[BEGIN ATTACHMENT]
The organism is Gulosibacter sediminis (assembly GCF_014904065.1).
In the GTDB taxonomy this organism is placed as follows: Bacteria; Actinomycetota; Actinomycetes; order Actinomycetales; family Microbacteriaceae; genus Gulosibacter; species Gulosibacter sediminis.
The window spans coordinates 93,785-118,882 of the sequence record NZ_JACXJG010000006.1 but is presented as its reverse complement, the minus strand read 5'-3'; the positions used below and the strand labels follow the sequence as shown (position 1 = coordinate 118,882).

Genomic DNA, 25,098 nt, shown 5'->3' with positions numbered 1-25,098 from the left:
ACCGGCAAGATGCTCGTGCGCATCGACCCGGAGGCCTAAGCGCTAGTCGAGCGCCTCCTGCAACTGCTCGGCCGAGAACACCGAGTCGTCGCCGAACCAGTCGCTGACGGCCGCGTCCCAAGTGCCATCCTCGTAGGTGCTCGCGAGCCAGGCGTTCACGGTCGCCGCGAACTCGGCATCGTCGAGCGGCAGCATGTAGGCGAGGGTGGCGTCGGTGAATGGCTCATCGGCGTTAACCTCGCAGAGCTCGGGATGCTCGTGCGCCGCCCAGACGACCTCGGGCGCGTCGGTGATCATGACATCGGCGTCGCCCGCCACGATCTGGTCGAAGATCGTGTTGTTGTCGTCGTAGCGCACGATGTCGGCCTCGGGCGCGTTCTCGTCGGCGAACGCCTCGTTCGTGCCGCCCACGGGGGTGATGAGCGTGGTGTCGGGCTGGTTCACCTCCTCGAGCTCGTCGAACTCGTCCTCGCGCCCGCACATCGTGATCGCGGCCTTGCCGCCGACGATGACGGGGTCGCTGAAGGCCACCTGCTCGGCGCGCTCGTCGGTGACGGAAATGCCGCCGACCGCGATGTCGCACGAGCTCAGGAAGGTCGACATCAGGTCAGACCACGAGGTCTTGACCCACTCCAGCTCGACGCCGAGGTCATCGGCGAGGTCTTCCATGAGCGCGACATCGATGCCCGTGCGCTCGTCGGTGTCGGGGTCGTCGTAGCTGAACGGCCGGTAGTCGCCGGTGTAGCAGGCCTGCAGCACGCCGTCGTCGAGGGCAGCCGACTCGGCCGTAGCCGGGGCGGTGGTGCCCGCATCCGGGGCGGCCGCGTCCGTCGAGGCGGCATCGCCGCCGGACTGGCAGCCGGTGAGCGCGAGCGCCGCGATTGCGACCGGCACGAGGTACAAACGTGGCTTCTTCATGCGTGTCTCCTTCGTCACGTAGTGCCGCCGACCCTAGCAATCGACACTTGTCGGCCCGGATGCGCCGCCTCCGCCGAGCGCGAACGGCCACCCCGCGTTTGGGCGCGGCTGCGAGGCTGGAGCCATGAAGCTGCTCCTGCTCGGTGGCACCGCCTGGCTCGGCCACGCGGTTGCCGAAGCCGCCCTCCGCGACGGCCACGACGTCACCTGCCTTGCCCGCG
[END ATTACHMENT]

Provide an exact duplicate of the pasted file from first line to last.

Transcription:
The organism is Gulosibacter sediminis (assembly GCF_014904065.1).
In the GTDB taxonomy this organism is placed as follows: Bacteria; Actinomycetota; Actinomycetes; order Actinomycetales; family Microbacteriaceae; genus Gulosibacter; species Gulosibacter sediminis.
The window spans coordinates 93,785-118,882 of the sequence record NZ_JACXJG010000006.1 but is presented as its reverse complement, the minus strand read 5'-3'; the positions used below and the strand labels follow the sequence as shown (position 1 = coordinate 118,882).

Genomic DNA, 25,098 nt, shown 5'->3' with positions numbered 1-25,098 from the left:
ACCGGCAAGATGCTCGTGCGCATCGACCCGGAGGCCTAAGCGCTAGTCGAGCGCCTCCTGCAACTGCTCGGCCGAGAACACCGAGTCGTCGCCGAACCAGTCGCTGACGGCCGCGTCCCAAGTGCCATCCTCGTAGGTGCTCGCGAGCCAGGCGTTCACGGTCGCCGCGAACTCGGCATCGTCGAGCGGCAGCATGTAGGCGAGGGTGGCGTCGGTGAATGGCTCATCGGCGTTAACCTCGCAGAGCTCGGGATGCTCGTGCGCCGCCCAGACGACCTCGGGCGCGTCGGTGATCATGACATCGGCGTCGCCCGCCACGATCTGGTCGAAGATCGTGTTGTTGTCGTCGTAGCGCACGATGTCGGCCTCGGGCGCGTTCTCGTCGGCGAACGCCTCGTTCGTGCCGCCCACGGGGGTGATGAGCGTGGTGTCGGGCTGGTTCACCTCCTCGAGCTCGTCGAACTCGTCCTCGCGCCCGCACATCGTGATCGCGGCCTTGCCGCCGACGATGACGGGGTCGCTGAAGGCCACCTGCTCGGCGCGCTCGTCGGTGACGGAAATGCCGCCGACCGCGATGTCGCACGAGCTCAGGAAGGTCGACATCAGGTCAGACCACGAGGTCTTGACCCACTCCAGCTCGACGCCGAGGTCATCGGCGAGGTCTTCCATGAGCGCGACATCGATGCCCGTGCGCTCGTCGGTGTCGGGGTCGTCGTAGCTGAACGGCCGGTAGTCGCCGGTGTAGCAGGCCTGCAGCACGCCGTCGTCGAGGGCAGCCGACTCGGCCGTAGCCGGGGCGGTGGTGCCCGCATCCGGGGCGGCCGCGTCCGTCGAGGCGGCATCGCCGCCGGACTGGCAGCCGGTGAGCGCGAGCGCCGCGATTGCGACCGGCACGAGGTACAAACGTGGCTTCTTCATGCGTGTCTCCTTCGTCACGTAGTGCCGCCGACCCTAGCAATCGACACTTGTCGGCCCGGATGCGCCGCCTCCGCCGAGCGCGAACGGCCACCCCGCGTTTGGGCGCGGCTGCGAGGCTGGAGCCATGAAGCTGCTCCTGCTCGGTGGCACCGCCTGGCTCGGCCACGCGGTTGCCGAAGCCGCCCTCCGCGACGGCCACGACGTCACCTGCCTTGCCCGCG